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President, CARGILL CHINA, Shanghai, China

2007-12-01, China International Business (CIB)

By Mina Choi | From CIB December 2007 Print Edition


NAME: Norwell Coquillard
EDUCATION: Dartmouth College, B.S.
POSITION: President of Cargill China, Chairman-Elect of the American Chamber of Commerce in Shanghai
IN HIS POCKET: Pen, mobile phone, leather change purse (Gold Pfeel from Germany), wallet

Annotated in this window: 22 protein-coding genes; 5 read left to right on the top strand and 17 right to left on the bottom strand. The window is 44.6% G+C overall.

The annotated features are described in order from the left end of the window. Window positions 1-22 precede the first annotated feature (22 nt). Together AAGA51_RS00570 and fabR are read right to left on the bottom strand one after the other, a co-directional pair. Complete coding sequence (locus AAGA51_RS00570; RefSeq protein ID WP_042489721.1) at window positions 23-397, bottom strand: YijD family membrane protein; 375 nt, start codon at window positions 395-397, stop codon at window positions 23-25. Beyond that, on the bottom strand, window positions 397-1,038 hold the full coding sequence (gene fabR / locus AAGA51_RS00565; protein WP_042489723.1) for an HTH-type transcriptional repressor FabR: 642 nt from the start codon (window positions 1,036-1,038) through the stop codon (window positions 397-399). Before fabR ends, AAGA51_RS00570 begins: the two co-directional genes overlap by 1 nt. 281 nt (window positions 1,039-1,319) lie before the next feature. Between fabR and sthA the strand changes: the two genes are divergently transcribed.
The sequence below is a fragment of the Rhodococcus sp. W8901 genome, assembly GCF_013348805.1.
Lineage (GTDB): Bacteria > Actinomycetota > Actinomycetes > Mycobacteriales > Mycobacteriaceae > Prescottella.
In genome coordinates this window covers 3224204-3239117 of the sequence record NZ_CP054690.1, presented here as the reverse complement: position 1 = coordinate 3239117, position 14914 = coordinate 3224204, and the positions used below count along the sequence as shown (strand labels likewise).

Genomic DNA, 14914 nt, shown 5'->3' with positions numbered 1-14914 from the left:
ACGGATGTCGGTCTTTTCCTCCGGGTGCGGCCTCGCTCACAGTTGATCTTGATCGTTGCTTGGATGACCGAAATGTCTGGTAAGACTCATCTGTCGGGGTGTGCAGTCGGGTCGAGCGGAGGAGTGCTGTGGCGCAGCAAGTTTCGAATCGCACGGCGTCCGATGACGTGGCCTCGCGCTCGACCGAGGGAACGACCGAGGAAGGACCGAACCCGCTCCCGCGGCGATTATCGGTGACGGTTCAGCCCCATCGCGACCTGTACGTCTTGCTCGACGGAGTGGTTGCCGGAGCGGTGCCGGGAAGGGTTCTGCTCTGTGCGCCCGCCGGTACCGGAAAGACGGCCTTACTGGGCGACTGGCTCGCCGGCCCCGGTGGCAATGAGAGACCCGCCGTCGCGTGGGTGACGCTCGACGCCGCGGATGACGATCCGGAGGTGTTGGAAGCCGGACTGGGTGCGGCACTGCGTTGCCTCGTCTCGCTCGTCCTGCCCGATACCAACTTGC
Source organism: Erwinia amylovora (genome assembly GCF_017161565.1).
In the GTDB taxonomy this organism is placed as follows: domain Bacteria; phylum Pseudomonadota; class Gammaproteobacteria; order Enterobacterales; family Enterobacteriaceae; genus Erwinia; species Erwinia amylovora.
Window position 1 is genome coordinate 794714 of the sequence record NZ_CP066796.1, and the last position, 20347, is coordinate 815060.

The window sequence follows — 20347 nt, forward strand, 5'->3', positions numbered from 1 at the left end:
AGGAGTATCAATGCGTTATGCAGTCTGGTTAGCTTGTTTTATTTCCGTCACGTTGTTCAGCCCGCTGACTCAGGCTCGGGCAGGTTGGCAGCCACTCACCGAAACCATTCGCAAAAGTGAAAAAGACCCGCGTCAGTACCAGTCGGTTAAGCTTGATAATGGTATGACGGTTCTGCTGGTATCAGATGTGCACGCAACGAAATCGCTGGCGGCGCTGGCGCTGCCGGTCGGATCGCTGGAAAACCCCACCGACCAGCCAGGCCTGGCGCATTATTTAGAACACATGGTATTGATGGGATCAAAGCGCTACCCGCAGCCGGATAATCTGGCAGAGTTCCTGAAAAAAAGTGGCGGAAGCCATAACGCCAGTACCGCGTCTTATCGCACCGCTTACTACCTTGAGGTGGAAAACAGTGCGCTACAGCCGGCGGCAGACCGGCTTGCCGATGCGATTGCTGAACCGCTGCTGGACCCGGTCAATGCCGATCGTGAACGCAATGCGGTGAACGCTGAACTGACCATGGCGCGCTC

Founded by two brothers in Minnesota in 1865, Cargill has grown from a single grain storage facility on the American frontier to become the world’s biggest grain trader 140 years later. With 158,000 employees worldwide in 66 countries, Cargill posted USD 1.6 billion in net revenues in just six months of operation last year. CIB sat down with the president of Cargill China, Norwell Coquillard, in his office in Times Square in Shanghai to talk about new trends in agribusiness and probe into Cargill’s China strategy.


What has been China’s effect on worldwide agribusiness?